Rethinking the Sex-Gender Connection

Rethinking the Sex-Gender Connection June 15, 2016

The gender you’re assigned at birth might have a bigger impact on your major life outcomes than you ever suspected.

Some of you may be familiar with the sex/gender distinction: that anatomical or biological sex is the physical material onto which we layer gender as a social identity. For example, if you’re born with two X chromosomes and have a vagina, ovaries, and breasts, that makes you a member of the female sex, which is (supposedly) a biological universal. Onto that physical template, the society and religion you’re born into graft gender: the roles and norms and expressions that make you a woman.

Of course, binary gender is a fiction. But the idea that gender is a cultural construct that gets layered onto sex, which is a biologically static universal, is still really common.

Is there a way to subvert this view? I really like this quote from philosopher Christine Overall, which turns the “sex comes first, then gender” view on its head:

How do gender conventions construct sex identities? Feminists have identified three ways: first, by shaping individual bodies, through exercise, fashion and even surgery to make them conform to certain ideas of womanliness or manliness; second, by shaping entire groups of people, for example, through selective, gender-differentiated nutrition customs; and third, by identifying and recognizing certain bodily differences and configurations as significant of one’s identity or essence. (quoted in Dea, 25).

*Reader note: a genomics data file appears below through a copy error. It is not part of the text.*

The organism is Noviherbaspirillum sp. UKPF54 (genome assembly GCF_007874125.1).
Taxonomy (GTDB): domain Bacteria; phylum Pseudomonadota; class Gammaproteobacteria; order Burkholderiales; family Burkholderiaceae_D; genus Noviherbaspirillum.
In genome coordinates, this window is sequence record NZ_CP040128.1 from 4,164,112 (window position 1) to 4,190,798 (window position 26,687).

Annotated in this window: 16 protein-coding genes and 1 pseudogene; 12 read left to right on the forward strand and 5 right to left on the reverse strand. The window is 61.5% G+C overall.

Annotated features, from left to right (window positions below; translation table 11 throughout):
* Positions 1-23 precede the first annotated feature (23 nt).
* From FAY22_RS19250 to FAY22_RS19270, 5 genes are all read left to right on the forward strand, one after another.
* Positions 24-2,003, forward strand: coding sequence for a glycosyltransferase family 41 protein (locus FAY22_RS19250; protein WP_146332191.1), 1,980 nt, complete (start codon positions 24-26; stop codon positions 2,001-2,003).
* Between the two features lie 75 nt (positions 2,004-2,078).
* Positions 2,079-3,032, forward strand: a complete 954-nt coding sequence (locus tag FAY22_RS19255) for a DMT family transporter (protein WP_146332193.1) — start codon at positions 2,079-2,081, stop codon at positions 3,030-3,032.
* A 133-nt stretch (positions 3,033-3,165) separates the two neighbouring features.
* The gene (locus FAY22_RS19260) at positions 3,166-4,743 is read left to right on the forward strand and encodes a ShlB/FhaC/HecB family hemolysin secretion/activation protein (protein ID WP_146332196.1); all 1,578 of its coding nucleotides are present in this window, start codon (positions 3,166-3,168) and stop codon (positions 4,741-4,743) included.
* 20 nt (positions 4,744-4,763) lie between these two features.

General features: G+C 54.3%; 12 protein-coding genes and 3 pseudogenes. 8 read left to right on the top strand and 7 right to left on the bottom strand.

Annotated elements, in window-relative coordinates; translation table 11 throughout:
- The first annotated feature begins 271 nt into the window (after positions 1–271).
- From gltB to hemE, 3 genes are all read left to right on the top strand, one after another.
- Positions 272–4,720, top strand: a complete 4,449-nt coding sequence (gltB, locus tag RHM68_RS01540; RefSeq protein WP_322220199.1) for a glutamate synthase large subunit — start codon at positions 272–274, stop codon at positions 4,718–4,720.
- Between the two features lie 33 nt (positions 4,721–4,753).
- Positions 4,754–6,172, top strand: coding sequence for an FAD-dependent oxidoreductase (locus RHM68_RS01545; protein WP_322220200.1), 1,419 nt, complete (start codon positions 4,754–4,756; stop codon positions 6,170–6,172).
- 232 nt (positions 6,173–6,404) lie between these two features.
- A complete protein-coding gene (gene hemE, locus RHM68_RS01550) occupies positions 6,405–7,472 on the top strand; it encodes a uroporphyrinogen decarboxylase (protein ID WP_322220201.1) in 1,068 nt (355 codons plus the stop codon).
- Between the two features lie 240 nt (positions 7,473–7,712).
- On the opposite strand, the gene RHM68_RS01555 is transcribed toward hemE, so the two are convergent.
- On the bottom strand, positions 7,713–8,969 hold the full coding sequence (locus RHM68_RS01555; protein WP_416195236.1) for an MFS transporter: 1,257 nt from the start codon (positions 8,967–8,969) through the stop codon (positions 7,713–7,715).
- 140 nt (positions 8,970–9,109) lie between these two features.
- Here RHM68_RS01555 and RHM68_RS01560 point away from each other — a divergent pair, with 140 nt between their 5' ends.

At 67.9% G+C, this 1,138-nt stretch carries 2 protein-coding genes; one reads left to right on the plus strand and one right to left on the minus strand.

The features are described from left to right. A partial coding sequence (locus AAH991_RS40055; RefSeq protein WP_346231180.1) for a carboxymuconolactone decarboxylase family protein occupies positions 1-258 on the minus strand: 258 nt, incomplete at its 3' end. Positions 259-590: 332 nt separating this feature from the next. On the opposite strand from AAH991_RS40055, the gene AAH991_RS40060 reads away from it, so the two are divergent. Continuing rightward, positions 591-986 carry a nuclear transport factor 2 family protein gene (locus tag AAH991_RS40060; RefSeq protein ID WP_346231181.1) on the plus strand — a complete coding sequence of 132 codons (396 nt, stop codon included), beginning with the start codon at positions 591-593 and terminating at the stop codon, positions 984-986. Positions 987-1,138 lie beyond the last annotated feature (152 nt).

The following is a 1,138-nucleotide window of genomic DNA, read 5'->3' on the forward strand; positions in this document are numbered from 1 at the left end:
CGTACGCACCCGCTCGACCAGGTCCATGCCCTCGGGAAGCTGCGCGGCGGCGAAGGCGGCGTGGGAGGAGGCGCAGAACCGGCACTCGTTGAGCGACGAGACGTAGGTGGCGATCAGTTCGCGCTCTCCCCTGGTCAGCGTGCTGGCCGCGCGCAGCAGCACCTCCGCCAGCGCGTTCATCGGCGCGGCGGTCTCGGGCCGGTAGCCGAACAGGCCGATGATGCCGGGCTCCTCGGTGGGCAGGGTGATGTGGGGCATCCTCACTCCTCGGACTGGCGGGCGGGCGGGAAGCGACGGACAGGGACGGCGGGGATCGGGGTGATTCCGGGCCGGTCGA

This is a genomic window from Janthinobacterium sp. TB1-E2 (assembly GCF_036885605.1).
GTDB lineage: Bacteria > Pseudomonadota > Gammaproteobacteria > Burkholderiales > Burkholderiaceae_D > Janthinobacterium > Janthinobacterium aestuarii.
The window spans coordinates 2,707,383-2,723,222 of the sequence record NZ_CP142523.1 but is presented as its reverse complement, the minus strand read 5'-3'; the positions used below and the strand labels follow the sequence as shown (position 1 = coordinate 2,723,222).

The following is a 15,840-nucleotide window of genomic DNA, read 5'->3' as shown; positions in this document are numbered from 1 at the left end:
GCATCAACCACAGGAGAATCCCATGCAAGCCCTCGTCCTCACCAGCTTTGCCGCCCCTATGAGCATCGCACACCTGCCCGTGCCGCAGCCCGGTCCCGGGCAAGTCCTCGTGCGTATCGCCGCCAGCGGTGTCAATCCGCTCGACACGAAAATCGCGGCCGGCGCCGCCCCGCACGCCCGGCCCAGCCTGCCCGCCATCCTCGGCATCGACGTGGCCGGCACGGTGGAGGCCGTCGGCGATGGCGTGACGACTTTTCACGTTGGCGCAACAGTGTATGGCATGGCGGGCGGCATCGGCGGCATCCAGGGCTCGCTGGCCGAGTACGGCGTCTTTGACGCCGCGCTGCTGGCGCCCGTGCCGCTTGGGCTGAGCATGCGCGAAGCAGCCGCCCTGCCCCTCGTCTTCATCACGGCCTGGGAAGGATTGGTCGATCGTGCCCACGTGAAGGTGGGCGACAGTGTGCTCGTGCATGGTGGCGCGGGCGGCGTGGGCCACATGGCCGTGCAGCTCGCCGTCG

So, for all that we tend to view sex as the template onto which gender is layered, there are at least three ways (and probably more) in which gender shapes sex identities.

I loved learning that. I love the idea that bodies are materially real, but culturally constructed in ways that we’re still coming to grips with. After all, it’s comforting to believe that our bodies are concrete, stable, and essentially a part of who we are. But if the gender we’re assigned at birth can actually have a huge impact on how our bodies are molded and treated over our lifespan, how does that upset ideas about identity, and who’s entitled to which resources?

I also think it’s deeply uncomfortable to realize that gender assignation – which is pretty arbitrary while pretending not to be – can have such a lasting impact on the rest of our lives. Gender is simultaneously downplayed and stressed when it comes to identity. Hopefully by talking about it more, we can transform the conversation into one that better serves us all.



Dea, Shannon. Beyond the Binary: Thinking about Sex and Gender. Ontario: Broadview Press, 2016.

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